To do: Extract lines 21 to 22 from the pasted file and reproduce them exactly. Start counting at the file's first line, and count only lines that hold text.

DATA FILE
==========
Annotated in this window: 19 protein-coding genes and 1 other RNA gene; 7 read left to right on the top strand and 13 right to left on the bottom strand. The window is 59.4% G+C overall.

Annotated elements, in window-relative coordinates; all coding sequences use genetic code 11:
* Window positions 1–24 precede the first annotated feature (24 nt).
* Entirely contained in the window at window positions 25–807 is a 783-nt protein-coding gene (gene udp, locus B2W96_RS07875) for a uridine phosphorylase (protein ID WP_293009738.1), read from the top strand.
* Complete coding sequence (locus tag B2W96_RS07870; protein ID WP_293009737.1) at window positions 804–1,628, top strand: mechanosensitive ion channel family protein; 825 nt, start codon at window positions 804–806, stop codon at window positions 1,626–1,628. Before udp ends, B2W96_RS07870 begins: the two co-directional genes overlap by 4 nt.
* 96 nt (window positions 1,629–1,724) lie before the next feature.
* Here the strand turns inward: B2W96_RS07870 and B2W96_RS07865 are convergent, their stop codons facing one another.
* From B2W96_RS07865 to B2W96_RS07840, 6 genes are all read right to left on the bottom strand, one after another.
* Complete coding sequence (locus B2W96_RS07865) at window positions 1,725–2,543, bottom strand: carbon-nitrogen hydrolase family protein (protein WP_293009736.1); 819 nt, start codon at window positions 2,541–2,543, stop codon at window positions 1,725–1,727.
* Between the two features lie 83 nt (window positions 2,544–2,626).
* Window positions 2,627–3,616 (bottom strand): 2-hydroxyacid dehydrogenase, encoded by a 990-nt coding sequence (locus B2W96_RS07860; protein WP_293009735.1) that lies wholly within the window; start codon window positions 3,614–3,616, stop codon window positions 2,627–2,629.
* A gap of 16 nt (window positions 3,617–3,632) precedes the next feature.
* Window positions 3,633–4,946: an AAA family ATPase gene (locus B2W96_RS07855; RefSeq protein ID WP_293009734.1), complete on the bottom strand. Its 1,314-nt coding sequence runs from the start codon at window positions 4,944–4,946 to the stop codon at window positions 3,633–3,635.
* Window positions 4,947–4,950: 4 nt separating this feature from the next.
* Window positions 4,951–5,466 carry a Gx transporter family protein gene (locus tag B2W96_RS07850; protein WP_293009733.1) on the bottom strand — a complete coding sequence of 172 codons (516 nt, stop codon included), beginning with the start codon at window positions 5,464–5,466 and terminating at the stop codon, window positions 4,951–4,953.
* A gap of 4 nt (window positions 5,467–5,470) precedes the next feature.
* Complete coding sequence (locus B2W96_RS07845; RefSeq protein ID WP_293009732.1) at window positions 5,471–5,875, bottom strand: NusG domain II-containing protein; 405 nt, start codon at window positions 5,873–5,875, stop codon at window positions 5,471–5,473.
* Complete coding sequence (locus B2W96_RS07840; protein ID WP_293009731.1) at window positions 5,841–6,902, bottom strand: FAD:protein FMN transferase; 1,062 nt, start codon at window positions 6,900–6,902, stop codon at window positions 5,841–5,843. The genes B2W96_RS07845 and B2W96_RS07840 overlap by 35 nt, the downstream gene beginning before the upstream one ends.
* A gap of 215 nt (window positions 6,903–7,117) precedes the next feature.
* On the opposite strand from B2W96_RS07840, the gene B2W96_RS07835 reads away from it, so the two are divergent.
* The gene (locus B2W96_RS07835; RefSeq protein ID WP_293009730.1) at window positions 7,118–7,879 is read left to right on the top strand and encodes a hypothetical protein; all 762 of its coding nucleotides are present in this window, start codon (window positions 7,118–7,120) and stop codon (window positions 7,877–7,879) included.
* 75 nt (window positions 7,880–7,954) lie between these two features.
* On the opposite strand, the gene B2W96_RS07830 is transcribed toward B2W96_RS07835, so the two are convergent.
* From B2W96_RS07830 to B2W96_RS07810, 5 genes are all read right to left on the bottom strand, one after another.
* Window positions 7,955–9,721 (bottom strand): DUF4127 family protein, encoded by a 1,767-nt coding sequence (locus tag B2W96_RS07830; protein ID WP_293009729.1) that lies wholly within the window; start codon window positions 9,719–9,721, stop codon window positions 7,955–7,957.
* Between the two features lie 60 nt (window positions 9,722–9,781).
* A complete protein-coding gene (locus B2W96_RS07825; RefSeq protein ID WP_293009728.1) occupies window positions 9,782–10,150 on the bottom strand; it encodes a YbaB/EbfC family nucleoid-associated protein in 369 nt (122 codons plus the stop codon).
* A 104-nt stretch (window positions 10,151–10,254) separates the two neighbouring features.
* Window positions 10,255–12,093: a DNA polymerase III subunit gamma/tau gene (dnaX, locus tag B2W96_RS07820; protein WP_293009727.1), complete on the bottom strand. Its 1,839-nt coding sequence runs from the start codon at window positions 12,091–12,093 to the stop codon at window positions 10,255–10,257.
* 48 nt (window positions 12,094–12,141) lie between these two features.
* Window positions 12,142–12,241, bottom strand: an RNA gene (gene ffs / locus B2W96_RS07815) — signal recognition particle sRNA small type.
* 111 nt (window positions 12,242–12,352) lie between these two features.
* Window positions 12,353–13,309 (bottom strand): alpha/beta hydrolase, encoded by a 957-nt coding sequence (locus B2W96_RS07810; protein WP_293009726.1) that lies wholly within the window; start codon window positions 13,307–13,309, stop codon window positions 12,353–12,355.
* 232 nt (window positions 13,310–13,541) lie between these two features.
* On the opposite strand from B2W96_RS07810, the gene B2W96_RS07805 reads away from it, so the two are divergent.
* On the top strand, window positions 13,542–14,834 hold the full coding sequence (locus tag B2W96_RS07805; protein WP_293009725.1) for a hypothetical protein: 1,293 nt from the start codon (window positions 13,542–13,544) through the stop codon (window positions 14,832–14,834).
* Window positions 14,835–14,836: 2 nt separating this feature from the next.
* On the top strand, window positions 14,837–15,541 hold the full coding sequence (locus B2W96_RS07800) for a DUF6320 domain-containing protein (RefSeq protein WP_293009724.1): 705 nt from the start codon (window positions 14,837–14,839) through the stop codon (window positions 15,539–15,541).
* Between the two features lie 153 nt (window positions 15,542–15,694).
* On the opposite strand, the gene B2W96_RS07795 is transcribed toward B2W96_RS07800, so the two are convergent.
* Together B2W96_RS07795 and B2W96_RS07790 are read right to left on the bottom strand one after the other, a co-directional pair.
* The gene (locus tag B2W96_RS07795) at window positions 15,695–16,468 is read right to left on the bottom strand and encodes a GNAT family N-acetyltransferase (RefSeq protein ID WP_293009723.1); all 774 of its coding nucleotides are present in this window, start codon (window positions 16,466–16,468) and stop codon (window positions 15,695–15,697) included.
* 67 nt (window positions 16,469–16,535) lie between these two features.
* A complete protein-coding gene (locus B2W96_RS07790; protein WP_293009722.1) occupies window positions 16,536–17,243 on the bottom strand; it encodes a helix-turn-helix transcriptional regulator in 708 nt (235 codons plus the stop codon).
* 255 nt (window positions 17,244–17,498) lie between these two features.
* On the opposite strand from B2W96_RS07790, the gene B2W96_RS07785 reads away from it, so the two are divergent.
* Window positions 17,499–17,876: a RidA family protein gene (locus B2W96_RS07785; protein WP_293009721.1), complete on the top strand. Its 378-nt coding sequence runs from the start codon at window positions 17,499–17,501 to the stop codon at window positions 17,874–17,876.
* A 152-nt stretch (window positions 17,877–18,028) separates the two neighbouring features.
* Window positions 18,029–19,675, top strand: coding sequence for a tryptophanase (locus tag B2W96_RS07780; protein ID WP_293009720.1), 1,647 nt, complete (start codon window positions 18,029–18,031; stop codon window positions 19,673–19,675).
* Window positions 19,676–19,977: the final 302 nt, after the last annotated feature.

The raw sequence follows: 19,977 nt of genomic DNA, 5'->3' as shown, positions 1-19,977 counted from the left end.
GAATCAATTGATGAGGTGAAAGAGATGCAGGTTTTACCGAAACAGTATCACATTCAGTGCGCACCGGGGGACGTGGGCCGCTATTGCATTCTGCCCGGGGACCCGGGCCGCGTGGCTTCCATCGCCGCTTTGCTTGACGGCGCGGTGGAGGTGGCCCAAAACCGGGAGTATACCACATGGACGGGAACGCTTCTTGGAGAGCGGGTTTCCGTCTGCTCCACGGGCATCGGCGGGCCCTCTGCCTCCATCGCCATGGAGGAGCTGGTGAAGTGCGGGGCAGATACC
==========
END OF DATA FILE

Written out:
* The gene (locus B2W96_RS07835; RefSeq protein ID WP_293009730.1) at window positions 7,118–7,879 is read left to right on the top strand and encodes a hypothetical protein; all 762 of its coding nucleotides are present in this window, start codon (window positions 7,118–7,120) and stop codon (window positions 7,877–7,879) included.
* 75 nt (window positions 7,880–7,954) lie between these two features.